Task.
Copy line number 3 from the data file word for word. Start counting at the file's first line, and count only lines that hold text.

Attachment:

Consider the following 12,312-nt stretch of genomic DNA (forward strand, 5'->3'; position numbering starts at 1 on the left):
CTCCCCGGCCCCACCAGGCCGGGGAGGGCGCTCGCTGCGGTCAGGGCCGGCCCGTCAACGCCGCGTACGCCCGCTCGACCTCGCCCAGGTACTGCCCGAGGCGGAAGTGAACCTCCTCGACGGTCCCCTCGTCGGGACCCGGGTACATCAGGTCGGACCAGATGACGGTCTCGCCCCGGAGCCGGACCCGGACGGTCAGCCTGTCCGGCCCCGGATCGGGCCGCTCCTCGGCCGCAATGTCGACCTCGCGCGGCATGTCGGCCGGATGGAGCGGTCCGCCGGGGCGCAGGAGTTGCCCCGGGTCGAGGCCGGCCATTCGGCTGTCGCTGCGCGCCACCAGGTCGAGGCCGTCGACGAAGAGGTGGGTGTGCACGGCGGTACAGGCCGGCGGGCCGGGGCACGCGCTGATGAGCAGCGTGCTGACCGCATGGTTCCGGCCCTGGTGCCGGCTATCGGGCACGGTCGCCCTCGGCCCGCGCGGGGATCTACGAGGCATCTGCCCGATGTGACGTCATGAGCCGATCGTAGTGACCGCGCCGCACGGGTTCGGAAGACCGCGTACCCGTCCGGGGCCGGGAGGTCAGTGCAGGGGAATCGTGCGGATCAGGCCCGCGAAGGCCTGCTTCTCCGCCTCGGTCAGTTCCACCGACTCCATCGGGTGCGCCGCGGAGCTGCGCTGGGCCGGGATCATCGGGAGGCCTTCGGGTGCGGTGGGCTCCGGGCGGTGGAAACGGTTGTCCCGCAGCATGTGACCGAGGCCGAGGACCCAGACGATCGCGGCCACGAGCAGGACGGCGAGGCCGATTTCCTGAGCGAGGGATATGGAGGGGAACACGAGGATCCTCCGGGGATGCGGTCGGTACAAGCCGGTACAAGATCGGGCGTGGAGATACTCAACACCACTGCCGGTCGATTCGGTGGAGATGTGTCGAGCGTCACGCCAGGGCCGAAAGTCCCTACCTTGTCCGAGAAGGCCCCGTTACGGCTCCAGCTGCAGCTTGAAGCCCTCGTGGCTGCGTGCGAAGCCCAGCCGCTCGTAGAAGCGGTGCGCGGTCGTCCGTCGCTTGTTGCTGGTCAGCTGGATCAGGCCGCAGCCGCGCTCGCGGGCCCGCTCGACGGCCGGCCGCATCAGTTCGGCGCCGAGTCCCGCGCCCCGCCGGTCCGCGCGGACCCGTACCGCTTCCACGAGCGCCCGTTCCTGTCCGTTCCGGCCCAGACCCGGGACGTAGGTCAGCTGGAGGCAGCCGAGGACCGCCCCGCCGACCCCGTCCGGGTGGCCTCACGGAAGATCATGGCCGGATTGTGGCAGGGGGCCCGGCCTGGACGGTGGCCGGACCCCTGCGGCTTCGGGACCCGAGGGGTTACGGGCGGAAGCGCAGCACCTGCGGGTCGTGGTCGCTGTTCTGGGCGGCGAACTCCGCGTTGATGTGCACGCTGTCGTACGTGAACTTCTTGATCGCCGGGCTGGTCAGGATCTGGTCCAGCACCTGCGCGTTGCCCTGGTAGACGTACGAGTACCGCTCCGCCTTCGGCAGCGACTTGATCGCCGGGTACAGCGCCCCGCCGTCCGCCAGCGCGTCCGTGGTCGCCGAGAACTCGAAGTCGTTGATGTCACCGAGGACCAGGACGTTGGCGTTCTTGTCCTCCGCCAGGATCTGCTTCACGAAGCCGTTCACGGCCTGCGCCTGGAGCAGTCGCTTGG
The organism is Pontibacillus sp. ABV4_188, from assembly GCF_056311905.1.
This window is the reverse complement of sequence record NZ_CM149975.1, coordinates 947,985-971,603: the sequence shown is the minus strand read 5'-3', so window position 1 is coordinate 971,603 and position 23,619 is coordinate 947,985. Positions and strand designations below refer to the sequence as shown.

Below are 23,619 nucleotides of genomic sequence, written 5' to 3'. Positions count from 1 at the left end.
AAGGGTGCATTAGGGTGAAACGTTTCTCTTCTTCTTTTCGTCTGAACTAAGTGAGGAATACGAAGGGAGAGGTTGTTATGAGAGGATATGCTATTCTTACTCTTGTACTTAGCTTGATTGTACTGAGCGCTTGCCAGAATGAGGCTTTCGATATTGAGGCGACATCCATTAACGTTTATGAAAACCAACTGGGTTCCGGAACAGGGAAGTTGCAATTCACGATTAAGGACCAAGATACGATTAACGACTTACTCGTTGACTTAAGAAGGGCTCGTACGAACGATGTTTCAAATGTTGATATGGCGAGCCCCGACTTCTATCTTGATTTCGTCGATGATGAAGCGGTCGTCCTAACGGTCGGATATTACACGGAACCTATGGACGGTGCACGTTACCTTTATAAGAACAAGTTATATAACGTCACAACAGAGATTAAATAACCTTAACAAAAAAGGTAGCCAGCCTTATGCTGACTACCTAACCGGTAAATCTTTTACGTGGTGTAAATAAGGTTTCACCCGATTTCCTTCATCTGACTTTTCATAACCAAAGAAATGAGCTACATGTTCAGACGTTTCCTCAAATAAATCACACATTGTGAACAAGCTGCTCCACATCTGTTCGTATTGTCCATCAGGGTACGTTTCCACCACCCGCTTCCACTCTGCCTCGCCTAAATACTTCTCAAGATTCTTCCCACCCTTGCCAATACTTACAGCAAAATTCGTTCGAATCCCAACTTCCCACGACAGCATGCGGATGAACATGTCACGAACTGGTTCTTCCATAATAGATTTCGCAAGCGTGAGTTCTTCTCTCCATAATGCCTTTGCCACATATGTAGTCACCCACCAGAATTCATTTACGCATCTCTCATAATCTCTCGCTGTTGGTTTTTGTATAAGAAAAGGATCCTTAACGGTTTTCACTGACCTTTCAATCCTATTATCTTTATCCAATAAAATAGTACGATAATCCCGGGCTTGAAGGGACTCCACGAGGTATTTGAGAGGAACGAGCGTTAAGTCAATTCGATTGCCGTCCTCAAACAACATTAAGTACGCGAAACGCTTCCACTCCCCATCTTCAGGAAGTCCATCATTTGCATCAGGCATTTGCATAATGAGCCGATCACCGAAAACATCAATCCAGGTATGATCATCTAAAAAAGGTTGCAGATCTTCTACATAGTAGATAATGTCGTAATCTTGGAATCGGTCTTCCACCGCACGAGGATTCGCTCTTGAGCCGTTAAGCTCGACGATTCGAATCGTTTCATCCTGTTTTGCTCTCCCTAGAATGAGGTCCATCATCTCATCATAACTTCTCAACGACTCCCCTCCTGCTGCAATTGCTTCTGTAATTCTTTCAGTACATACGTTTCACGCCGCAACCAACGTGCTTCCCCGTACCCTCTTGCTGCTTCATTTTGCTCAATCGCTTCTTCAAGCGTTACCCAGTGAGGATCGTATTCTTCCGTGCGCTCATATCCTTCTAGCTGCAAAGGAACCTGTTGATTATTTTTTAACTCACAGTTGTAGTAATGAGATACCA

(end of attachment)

The organism is Pontibacillus sp. ABV4_188, from assembly GCF_056311905.1.